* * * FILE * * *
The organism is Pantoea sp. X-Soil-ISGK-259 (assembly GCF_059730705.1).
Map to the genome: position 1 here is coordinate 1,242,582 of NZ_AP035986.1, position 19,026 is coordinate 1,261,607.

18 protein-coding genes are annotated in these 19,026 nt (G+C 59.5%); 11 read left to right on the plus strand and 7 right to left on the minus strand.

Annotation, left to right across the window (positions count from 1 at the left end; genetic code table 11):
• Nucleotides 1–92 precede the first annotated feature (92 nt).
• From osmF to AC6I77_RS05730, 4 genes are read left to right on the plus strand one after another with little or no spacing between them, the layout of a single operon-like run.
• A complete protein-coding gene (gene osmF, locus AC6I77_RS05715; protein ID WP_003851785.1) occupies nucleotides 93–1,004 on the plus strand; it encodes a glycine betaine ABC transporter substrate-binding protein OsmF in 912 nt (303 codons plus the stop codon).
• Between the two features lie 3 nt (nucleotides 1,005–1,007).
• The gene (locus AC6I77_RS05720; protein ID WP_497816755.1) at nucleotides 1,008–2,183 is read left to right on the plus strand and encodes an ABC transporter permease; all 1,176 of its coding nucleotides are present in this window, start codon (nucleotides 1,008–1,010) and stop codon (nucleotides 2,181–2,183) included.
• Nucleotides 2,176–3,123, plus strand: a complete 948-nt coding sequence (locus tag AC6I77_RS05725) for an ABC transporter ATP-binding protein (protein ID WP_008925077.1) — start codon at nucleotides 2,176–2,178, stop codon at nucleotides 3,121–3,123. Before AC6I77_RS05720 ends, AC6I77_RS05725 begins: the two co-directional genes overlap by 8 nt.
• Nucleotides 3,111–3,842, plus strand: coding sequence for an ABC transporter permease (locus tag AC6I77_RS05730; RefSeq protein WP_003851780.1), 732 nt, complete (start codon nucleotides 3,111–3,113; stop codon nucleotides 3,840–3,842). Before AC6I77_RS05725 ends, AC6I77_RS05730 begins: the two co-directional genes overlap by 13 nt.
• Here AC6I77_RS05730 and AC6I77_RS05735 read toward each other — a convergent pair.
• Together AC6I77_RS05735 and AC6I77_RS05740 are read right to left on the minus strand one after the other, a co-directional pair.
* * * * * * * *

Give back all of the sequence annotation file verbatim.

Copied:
The organism is Pantoea sp. X-Soil-ISGK-259 (assembly GCF_059730705.1).
Map to the genome: position 1 here is coordinate 1,242,582 of NZ_AP035986.1, position 19,026 is coordinate 1,261,607.

18 protein-coding genes are annotated in these 19,026 nt (G+C 59.5%); 11 read left to right on the plus strand and 7 right to left on the minus strand.

Annotation, left to right across the window (positions count from 1 at the left end; genetic code table 11):
• Nucleotides 1–92 precede the first annotated feature (92 nt).
• From osmF to AC6I77_RS05730, 4 genes are read left to right on the plus strand one after another with little or no spacing between them, the layout of a single operon-like run.
• A complete protein-coding gene (gene osmF, locus AC6I77_RS05715; protein ID WP_003851785.1) occupies nucleotides 93–1,004 on the plus strand; it encodes a glycine betaine ABC transporter substrate-binding protein OsmF in 912 nt (303 codons plus the stop codon).
• Between the two features lie 3 nt (nucleotides 1,005–1,007).
• The gene (locus AC6I77_RS05720; protein ID WP_497816755.1) at nucleotides 1,008–2,183 is read left to right on the plus strand and encodes an ABC transporter permease; all 1,176 of its coding nucleotides are present in this window, start codon (nucleotides 1,008–1,010) and stop codon (nucleotides 2,181–2,183) included.
• Nucleotides 2,176–3,123, plus strand: a complete 948-nt coding sequence (locus tag AC6I77_RS05725) for an ABC transporter ATP-binding protein (protein ID WP_008925077.1) — start codon at nucleotides 2,176–2,178, stop codon at nucleotides 3,121–3,123. Before AC6I77_RS05720 ends, AC6I77_RS05725 begins: the two co-directional genes overlap by 8 nt.
• Nucleotides 3,111–3,842, plus strand: coding sequence for an ABC transporter permease (locus tag AC6I77_RS05730; RefSeq protein WP_003851780.1), 732 nt, complete (start codon nucleotides 3,111–3,113; stop codon nucleotides 3,840–3,842). Before AC6I77_RS05725 ends, AC6I77_RS05730 begins: the two co-directional genes overlap by 13 nt.
• Here AC6I77_RS05730 and AC6I77_RS05735 read toward each other — a convergent pair.
• Together AC6I77_RS05735 and AC6I77_RS05740 are read right to left on the minus strand one after the other, a co-directional pair.